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    Re: Microsoft- a pet peeve

    Couldn't begin to guess, but you can create a collection, populate it with a recordset like all the fields for a particular keyID, and then use a for each element construction to reference each collection member. It gets a little tricky, but not too much.
    Charlotte

  8. #23
    Super Moderator WebGenii's Avatar
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    Re: Microsoft- a pet peeve

    What is "Hungarian Notation"?
    [b]Catharine Richardson (WebGenii)
    WebGenii Home Page
    Moderator: Spreadsheets, Other MS Apps, Presentation Apps, Visual Basic for Apps, Windows Mobile

  9. #24
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    Re: Microsoft- a pet peeve

    Have a look at the following link for references:

    http://search.microsoft.com/us/dev/default...&radP=2&chkK=on

  10. #25
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    Re: Microsoft- a pet peeve

    Hey, I like the sig

    Hungarian notation is a naming convention for variables- they are prefixed by (generally) a 3-characrter prefix indicating the data type- eg

    dim strCounter as Integer
    dim strTemp as string

    See:
    http://support.microsoft.com/support/kb/ar...s/Q173/7/38.ASP
    Subway Belconnen- home of the Signboard to make you smile. Get (almost) daily updates- follow SubwayBelconnen on Twitter.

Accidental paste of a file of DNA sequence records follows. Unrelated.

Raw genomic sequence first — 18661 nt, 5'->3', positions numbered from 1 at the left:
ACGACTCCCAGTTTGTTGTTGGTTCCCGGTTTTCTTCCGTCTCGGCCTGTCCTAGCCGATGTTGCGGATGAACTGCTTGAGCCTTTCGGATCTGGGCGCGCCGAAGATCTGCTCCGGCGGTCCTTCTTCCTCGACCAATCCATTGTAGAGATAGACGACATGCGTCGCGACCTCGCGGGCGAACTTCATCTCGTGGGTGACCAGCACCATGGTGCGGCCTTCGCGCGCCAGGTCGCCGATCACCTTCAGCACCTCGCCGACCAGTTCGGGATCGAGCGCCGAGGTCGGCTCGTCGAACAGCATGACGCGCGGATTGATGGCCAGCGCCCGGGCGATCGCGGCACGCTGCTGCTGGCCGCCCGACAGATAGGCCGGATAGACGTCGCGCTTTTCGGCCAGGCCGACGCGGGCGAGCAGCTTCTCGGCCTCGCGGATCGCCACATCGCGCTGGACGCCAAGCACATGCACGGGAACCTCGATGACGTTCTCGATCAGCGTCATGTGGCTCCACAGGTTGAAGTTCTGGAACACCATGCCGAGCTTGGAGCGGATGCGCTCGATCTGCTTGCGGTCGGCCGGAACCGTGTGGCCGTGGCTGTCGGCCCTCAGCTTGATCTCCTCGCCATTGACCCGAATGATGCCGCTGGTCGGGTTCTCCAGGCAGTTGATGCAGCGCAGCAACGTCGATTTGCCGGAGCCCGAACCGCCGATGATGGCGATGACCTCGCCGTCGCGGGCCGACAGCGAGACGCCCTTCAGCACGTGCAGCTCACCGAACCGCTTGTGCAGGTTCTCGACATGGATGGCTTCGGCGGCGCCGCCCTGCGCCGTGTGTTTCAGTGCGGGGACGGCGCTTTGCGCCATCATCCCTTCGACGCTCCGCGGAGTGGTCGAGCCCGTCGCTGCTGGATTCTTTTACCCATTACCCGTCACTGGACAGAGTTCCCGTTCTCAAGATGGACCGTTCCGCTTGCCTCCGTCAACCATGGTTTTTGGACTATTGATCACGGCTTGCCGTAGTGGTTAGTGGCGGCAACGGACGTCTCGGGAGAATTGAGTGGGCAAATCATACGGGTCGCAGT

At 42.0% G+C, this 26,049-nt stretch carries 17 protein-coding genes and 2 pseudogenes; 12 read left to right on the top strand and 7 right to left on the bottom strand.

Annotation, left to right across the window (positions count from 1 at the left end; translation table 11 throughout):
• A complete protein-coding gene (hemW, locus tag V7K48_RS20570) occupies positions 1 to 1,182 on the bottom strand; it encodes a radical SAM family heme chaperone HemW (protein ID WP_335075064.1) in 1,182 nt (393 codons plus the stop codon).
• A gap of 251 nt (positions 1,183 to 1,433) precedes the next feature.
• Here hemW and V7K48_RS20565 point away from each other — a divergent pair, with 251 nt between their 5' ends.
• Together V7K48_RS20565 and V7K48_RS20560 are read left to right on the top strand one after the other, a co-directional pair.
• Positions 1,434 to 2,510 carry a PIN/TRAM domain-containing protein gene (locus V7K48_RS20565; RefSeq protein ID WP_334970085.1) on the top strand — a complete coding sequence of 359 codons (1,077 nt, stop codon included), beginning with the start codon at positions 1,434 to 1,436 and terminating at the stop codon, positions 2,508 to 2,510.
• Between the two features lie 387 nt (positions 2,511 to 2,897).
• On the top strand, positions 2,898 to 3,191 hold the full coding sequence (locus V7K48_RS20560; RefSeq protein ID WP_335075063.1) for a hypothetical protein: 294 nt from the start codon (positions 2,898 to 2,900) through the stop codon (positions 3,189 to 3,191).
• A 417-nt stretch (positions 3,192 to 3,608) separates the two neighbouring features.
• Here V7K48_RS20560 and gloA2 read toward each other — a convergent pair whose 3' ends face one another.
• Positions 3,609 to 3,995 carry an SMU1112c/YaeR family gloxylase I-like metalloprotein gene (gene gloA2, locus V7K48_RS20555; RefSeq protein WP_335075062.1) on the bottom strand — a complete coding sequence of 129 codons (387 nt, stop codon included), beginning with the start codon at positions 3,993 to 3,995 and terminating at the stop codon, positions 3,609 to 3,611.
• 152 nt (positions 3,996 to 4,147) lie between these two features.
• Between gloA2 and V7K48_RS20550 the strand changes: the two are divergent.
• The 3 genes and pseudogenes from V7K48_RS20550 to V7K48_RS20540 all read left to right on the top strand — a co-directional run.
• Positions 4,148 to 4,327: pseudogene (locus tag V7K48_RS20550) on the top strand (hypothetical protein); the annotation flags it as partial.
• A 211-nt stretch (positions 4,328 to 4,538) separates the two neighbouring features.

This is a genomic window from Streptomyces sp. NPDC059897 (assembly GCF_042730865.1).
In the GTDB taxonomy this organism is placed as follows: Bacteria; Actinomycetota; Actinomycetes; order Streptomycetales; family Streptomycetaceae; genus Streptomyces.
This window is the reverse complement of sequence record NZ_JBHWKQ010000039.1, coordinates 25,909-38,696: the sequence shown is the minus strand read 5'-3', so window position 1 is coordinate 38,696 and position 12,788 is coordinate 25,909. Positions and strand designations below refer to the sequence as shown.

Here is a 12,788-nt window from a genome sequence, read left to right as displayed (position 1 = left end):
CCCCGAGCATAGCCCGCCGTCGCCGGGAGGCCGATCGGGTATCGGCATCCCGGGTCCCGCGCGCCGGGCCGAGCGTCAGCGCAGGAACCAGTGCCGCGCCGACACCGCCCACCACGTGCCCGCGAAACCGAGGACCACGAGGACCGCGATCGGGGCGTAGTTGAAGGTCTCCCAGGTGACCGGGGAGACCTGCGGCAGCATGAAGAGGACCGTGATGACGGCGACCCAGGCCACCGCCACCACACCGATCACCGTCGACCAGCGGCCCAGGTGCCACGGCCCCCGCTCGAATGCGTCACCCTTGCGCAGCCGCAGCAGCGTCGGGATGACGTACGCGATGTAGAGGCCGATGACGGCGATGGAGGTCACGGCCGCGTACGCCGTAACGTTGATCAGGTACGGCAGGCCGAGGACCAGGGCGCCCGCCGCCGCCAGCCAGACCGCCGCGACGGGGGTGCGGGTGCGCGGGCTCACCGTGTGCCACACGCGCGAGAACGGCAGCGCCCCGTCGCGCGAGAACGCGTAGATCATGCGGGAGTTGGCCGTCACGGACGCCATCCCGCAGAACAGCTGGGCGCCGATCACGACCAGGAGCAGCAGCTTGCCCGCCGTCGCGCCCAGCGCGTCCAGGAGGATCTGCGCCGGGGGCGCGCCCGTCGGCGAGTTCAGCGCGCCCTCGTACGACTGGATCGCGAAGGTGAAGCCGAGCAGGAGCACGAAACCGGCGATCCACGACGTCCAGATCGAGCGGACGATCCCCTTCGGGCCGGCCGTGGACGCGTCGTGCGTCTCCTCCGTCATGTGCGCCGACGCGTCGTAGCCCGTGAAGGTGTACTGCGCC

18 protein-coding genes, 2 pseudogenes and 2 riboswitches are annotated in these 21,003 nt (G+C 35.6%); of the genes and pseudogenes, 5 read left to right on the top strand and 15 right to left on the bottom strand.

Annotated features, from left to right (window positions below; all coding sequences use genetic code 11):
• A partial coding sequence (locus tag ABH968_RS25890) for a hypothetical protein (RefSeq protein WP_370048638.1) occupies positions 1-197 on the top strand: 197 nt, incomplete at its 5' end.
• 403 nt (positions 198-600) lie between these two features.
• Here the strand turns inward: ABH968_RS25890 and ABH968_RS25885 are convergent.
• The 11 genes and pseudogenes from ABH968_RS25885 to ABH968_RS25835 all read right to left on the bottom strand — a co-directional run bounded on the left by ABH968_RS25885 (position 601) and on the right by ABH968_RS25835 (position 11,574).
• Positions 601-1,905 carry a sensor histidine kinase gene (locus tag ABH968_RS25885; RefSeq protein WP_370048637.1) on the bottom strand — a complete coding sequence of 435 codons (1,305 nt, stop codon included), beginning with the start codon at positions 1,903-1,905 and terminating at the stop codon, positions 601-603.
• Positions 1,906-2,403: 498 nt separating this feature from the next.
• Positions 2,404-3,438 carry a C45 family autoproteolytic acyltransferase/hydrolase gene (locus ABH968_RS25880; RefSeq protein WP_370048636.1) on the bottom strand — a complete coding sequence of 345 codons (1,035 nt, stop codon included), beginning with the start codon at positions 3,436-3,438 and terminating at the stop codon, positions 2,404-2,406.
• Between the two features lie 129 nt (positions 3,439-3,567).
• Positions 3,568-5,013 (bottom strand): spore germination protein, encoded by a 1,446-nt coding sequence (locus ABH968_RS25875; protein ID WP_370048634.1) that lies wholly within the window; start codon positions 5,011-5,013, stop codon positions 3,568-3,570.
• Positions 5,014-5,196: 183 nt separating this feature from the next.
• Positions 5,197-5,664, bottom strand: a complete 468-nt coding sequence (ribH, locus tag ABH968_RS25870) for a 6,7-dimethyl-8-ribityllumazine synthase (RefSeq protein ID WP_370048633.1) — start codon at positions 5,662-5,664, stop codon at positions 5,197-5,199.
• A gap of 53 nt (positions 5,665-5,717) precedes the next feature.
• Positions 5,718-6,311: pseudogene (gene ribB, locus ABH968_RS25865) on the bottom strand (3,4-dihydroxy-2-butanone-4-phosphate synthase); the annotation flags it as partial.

11. #26
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    Re: Microsoft- a pet peeve

    Not to be picky... but shouldn't the first line in your example be:

    DIM intCounter as Integer
    OR
    DIM iCounter as Integer

    [img]/w3timages/icons/smile.gif[/img]

  12. #27
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    Re: Microsoft- a pet peeve

    Geoff:

    You wrote:

    "There's some sample code in Excel which goes:

    "for each cell in ..."

    "When I first came across that, I couldn't find a type which worked, so I ended up coding..."

    I ran into the same thing, although it came from some guy on the comp.apps.spreadsheets ng - he had written a routine to do custom formatting in excel 5. It was quite cool, but he did the same thing: "for each Cell in WorkRange..."

    I figured that Cell was a keyword, and couldn't figure out why I couldn't re-create his code (at least, not in a way that worked). He was very patient in explaining the problem, and I appreciated that, and he was just a "volunteer" after all.

    I agree that it is galling not to have explicit declarations in all the MS help file code examples (and I really hate "myfile," "myvar," "mybutton," etc - they make "mepuke") and the stuff on the knowledgebase. It doesn't take much extra time, it is good programming practice, and the whole point is to teach something -sometimes it is useful to know just what sort of value is expected (or allowed) in each variable.

    Why doesn't the lounge have a "recommend this post" feature - your rant deserves a recommendation!

  13. #28
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    Re: Microsoft- a pet peeve

    Whoops.

    The typographically challenged in me comes out again.
    Subway Belconnen- home of the Signboard to make you smile. Get (almost) daily updates- follow SubwayBelconnen on Twitter.

  14. #29
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    Re: Microsoft- a pet peeve

    Hi,

    Thanks to all for the responses- negative and positive. I've really appreciated this forum, and the feedback one gets.

    The thread has gone as little big now- and I think anybody who wanted to contribute has done so, so I'm closing the thread.

    If you want to abuse me for it, open a new thread to say so- I'm new at this moderating stuff!
    Subway Belconnen- home of the Signboard to make you smile. Get (almost) daily updates- follow SubwayBelconnen on Twitter.